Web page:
I'm always fascinated by the oft repeated assertion that such-and-such technology or trend or fashion or what have you is "dead". Poodle skirts and Commodore 64s may no longer command the public attention as once they did, but there is still active interest in both, and yes, even money to be made, heaven forfend we should do something for its own sake. I think "placeful" virtual worlds are far from that sort of small enthusiast niche scenario, and may yet expand their base of participants significantly, but I don't think they'll ever prove to be as common as television, and honestly I doubt they'll ever be truly dead.

Immer/Aug dichotomies aside, creating an identity from essentially scratch or even from augmentation requires effort, and that's a barrier many won't cross. So be it. There are other choices, as the article describes. Those who wish to dive into the waters of a second or third or fourth existence will support an industry that will eventually settle into a relatively stable population. There's my prediction.

I also don't fully buy the argument that younger folk will not eventually grow up and desire something more immersive than Mafia Wars et al. The age group now dominating Second Life is made up of people who were once younger and less possessed of attention span. We'll soon enough pass on and the next generation will discover that sometimes more effort leads to richer rewards. I've seen it already, actually, though I'll admit having no empirical evidence, merely anecdotes.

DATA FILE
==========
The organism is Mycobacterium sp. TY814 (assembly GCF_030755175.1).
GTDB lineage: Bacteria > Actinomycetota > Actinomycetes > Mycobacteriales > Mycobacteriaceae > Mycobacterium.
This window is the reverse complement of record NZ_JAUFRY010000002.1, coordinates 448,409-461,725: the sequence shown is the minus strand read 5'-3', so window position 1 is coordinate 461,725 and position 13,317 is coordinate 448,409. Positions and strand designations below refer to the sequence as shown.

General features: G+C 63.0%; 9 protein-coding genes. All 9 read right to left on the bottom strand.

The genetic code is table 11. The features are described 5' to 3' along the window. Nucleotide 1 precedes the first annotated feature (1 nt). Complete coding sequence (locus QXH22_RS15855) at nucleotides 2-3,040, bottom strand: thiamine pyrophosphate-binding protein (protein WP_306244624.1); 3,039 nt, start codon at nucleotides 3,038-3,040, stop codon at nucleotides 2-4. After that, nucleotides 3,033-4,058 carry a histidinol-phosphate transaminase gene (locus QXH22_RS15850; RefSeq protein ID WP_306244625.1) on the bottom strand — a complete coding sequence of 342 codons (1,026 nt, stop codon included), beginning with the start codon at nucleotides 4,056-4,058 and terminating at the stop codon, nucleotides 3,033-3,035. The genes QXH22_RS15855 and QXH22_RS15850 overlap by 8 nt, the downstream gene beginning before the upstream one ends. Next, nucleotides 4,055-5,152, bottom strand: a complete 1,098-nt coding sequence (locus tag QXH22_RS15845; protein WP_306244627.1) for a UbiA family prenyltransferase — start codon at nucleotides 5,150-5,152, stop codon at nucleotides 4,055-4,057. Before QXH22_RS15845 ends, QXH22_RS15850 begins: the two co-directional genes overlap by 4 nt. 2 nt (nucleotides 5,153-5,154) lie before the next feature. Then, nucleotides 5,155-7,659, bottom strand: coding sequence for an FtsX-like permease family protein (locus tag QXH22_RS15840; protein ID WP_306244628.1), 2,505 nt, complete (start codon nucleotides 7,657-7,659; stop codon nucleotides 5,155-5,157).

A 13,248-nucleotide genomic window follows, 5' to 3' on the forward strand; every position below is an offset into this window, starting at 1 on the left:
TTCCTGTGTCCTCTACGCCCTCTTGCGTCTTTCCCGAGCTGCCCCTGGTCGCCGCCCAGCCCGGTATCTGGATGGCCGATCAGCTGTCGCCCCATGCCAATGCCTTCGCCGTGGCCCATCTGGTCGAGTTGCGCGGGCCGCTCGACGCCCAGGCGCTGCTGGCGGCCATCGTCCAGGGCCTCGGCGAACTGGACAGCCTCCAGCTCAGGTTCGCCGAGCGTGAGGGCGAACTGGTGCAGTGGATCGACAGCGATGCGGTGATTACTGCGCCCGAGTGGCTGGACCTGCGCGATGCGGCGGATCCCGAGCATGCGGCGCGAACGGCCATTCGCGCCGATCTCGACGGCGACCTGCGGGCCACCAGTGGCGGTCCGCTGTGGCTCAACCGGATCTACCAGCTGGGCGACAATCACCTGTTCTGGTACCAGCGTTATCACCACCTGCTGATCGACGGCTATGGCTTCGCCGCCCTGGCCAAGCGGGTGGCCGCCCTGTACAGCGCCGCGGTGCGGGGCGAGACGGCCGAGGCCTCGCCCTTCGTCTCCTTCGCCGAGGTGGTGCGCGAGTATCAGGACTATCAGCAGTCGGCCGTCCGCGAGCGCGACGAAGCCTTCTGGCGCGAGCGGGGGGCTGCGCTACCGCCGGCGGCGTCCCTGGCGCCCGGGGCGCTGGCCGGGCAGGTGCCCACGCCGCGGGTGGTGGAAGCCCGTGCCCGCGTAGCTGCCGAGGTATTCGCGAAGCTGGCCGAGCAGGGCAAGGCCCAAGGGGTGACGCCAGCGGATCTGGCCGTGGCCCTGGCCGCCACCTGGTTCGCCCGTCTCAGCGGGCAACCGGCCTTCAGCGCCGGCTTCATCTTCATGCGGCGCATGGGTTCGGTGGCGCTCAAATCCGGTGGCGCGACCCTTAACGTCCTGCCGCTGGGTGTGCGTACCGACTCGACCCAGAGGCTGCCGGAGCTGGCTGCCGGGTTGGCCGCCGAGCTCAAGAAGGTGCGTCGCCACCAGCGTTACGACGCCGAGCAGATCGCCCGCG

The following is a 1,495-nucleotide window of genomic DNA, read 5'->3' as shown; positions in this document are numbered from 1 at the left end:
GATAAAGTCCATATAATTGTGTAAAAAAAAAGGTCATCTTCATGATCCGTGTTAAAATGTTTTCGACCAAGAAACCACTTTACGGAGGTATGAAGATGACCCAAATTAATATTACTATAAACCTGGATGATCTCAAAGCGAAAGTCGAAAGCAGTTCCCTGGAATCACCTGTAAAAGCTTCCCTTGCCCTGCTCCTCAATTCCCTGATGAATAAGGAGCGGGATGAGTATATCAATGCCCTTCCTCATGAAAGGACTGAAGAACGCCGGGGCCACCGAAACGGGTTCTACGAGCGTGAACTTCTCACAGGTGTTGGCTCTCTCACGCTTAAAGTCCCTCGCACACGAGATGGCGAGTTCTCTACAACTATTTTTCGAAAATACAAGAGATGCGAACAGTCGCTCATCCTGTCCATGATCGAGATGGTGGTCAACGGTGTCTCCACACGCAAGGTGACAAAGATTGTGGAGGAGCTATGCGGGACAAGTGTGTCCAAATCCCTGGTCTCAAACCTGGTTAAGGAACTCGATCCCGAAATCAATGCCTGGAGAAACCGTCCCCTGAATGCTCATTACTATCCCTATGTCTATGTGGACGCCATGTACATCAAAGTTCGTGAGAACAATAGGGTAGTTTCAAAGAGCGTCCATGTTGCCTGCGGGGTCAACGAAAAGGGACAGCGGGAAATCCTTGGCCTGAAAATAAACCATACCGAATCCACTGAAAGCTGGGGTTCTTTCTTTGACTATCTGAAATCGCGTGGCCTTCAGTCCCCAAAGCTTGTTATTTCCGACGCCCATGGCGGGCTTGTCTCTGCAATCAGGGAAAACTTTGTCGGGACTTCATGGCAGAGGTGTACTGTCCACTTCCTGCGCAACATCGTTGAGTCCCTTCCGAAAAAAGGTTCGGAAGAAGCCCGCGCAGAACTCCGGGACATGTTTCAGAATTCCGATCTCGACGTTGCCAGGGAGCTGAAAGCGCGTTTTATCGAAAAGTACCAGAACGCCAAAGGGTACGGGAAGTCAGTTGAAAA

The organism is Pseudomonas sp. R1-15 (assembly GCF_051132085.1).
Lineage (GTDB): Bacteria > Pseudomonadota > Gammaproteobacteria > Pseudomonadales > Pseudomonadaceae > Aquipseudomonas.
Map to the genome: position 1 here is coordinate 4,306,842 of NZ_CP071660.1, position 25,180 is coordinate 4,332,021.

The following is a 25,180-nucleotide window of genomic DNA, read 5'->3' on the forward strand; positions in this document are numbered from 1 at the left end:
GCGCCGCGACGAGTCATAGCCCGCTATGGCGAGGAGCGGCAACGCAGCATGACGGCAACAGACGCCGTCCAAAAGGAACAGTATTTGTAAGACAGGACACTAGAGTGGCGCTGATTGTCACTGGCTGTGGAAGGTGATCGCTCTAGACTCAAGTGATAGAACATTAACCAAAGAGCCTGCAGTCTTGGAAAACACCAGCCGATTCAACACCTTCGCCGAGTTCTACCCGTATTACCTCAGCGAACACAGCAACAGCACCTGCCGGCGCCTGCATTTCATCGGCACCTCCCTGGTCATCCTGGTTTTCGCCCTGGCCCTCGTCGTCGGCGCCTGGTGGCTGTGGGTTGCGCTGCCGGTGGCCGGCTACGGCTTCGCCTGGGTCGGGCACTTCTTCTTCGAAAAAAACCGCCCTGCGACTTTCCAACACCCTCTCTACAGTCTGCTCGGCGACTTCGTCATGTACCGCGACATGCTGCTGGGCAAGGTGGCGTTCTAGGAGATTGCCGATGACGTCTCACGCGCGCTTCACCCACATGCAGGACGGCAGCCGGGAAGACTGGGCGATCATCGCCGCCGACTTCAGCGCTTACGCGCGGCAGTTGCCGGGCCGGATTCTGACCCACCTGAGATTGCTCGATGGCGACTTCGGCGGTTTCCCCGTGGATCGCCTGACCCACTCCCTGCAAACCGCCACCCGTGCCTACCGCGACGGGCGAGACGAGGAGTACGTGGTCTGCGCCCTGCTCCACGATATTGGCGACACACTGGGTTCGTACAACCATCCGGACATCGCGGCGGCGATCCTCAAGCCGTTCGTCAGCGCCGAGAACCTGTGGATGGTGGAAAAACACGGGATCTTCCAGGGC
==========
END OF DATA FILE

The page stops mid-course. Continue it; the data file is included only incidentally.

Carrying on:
Virtual worlds will change, but die? I'd be shocked. Not to mention disappointed.

Two Worlds

>>Virtual worlds will change, but die? I'd be shocked. Not to mention disappointed.

http://en.wikipedia.org/wiki/Category:Inactive_massively_multiplayer_online_games

Sasara Klaar

@Two Worlds:

Of course, individual worlds will cease operation. Others will take their places. And some will persist beyond any reasonable expectation.

Two Worlds

Second Life isn't an individual world? Apparently I didn't get the nature of the multi-cosmic nature of Second Life...

Two Worlds

As reluctant as I am to indulge my nerd cyberpunk fantasies with my fellow nerds here, I really DO like the idea of years from now Second Life being a shriveled shell of what it once was, then in some kind of cyberpunk fantasy having a final incarnation after it's co-opted by some kind of weird fringe group, like Al-Qaeda on the Internet or something, as an online launching base. Like...a post-collapse Second Life...avatars e-killing each other for prims or whoring themselves out for hyperinflated Lindens...vigilante and survivalist groups roaming the previously populated infohubs...malnourished bots huddling for warmth in dilapidated former strip club malls...